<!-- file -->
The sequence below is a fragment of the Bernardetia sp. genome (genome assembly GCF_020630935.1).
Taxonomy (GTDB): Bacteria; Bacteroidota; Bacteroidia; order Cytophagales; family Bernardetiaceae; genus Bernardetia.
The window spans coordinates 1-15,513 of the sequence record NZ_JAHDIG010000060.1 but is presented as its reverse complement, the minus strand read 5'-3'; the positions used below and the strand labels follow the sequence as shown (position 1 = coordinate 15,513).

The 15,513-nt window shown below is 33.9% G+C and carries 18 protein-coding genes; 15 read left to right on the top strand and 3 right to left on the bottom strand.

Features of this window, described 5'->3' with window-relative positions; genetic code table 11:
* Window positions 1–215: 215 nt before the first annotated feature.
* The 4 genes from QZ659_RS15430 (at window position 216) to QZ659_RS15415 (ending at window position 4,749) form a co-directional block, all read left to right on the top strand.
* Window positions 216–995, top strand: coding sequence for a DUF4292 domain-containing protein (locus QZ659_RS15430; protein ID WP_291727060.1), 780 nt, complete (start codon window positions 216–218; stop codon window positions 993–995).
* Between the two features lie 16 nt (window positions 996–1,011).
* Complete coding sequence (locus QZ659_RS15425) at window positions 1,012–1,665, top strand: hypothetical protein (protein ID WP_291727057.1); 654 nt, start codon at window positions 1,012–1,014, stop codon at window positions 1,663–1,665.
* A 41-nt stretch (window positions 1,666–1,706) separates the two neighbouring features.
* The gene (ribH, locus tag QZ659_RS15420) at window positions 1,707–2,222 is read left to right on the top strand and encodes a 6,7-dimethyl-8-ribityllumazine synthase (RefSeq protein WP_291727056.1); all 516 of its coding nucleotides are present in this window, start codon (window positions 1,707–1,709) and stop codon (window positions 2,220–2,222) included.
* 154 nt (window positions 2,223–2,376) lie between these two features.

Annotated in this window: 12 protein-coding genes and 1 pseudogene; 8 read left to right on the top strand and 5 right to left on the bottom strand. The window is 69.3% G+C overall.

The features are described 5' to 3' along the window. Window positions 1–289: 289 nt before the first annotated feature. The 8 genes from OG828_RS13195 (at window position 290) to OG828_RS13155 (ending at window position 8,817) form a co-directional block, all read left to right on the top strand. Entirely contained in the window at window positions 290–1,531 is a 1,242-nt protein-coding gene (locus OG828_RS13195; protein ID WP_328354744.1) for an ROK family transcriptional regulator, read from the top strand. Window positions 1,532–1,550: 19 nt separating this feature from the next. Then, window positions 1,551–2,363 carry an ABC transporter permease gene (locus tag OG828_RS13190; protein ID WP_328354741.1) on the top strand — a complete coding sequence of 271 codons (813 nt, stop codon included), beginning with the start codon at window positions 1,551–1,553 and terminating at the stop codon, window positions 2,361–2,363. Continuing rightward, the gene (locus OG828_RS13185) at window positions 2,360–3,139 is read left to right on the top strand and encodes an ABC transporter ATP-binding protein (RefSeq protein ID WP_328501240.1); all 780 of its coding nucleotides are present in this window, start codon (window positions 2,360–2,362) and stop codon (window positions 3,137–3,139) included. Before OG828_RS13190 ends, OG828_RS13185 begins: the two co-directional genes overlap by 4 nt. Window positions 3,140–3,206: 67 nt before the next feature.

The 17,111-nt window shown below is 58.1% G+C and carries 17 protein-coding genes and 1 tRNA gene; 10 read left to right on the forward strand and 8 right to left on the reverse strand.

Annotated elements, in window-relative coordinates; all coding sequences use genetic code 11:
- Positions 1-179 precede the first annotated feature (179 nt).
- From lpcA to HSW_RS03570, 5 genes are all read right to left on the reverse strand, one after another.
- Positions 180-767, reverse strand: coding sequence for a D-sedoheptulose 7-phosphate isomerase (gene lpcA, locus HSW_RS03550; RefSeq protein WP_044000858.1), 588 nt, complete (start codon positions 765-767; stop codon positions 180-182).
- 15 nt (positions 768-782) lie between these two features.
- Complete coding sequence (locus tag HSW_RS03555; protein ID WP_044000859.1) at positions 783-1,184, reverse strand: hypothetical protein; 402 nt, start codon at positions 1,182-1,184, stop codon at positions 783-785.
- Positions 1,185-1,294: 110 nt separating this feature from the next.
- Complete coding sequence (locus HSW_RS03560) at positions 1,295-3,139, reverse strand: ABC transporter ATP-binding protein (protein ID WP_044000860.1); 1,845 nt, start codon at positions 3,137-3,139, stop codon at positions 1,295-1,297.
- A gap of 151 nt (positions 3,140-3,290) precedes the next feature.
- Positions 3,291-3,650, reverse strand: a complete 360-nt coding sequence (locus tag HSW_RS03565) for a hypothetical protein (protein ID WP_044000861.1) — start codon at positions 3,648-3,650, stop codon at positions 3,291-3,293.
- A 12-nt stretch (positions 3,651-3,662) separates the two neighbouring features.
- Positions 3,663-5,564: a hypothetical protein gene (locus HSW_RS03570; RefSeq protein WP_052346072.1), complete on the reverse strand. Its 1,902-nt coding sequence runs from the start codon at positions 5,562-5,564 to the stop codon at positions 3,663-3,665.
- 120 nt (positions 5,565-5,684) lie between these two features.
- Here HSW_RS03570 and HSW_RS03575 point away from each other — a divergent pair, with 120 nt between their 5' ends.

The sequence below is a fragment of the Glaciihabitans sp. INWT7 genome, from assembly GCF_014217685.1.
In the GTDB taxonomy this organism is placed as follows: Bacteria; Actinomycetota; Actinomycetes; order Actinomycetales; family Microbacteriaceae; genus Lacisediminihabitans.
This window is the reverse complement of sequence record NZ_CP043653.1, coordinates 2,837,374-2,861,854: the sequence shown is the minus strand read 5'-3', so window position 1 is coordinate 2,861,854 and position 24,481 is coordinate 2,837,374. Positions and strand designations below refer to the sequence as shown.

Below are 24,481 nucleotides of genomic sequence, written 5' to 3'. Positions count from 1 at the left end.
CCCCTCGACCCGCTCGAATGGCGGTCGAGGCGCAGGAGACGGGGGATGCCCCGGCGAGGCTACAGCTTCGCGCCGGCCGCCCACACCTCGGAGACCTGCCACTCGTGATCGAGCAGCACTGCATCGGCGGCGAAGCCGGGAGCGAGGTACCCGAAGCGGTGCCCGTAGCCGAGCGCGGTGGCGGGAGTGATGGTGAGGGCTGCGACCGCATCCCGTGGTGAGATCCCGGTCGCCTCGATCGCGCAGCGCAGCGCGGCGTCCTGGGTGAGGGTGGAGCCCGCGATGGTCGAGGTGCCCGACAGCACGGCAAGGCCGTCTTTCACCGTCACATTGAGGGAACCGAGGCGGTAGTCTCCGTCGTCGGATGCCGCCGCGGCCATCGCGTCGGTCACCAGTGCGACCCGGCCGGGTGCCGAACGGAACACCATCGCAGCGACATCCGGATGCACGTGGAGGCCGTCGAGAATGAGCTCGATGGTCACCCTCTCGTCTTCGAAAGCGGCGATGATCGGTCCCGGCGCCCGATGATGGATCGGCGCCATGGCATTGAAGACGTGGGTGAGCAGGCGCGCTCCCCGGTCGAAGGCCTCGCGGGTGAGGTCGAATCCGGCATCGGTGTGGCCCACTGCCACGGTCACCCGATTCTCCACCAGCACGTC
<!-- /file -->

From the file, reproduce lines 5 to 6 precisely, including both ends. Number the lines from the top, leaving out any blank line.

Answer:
Features of this window, described 5'->3' with window-relative positions; genetic code table 11:
* Window positions 1–215: 215 nt before the first annotated feature.